As the 19th century progressed, the exercise of artistic freedom became fundamental. Soon, it was claimed that art should be produced for art’s sake. It was a deliberate affront to bourgeois sensibility, which demanded that art should instruct, delight or moralize. From now on, art was to be discussed in terms of style, shape, color, space, composition, conveniently ignoring whatever social, political, remaining aloof from the malignant of an increasingly dehumanizing technological culture. Modernism, as a tendency, is rooted in the idea that the „traditional’ forms of art, literature, religious faith, social organization and daily life had become outdated. Modernism encouraged the re-examination of every aspect of existence.
The first great experiment in creating a new and better society was undertaken in what was literally the new world and the new ideals were first expressed in the Declaration of Independence of the newly founded United States. It is Enlightenment thinking that informs such phrases as “we hold these truths to be self-evident” and which underpins the notion “that all men are created equal.” Its wordly character is clearly reflected in its stated concern for man’s happiness and welfare in this lifetime, a new notion that runs counter to the Christian focus on the afterlife.
Modernism marks a radical break with Victorian bourgeois morality, rejecting nineteenth-century optimism while presenting a deeply pessimistic picture of a culture in anarchy, which generates apathy and moral relativism.
The modern age is the modern dilemma of consciousness, a period in which the effects of various social changes preceding the 20th century, such as the Industrial Revolution, brought about new perspectives on life. The growth of science and technology was another significant factor. For example, the Darwinian theory of evolution challenged the existing perceptions, especially with regard on religion, for this theory promoted the idea that humanity had not been created by God, but that man had developed in an evolutionary line. During this period, we witness the industrialization and the movement away from the rural and nature-based relationship of man to the environment. Perceptions of man’s own nature were explored by Sigmund Freud and Nietzsche who broke with the Enlightenment tradition which conceived man as inherently good and they created a great cultural revolution characterized by the heightened awareness of the self, by means of intense introspection. Freud propagated the idea of the unconscious as a prime-determining factor in the understanding of the human self.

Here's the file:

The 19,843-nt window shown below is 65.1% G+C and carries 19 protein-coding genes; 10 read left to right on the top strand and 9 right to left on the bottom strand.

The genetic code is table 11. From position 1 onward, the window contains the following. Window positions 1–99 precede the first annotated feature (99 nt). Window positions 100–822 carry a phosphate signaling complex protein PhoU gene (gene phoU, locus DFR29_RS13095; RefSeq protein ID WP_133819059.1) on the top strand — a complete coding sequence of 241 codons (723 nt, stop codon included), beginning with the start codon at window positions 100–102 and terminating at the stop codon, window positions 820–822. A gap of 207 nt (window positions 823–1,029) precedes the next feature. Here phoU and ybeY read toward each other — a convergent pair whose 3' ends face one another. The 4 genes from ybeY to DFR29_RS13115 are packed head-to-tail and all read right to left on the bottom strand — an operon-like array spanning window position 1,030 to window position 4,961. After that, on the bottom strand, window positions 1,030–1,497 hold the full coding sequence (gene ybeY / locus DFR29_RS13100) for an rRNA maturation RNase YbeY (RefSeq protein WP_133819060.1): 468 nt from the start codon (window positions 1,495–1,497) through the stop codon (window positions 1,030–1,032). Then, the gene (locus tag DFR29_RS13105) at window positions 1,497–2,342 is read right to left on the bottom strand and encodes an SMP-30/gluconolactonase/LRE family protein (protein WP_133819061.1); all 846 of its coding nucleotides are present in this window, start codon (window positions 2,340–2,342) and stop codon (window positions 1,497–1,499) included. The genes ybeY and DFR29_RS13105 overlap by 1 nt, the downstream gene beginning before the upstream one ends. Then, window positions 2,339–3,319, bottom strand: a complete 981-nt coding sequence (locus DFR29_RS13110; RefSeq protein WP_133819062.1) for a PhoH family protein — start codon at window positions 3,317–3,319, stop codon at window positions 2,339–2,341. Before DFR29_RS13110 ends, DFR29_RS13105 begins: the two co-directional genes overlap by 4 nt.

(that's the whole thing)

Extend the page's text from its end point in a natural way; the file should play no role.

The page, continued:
Powerfully influential in this wave of modernity were the theories of Sigmund Freud, who argued that the mind had a basic and fundamental structure and that subjective experience was based on the interplay of the parts of the mind. All subjective reality was based, according to Freud’s ideas, on the play of basic drives and instincts, through which the outside world was perceived. Many modernists believed that by rejecting tradition they could discover radically new ways of making art. The idea of the unconscious was also explored by Carl Yung, who suggested that all human behavior was linked to the understanding of the Archetypes of the unconscious. The Archetypes refer to the deeper layer of the unconscious that are common to all cultures.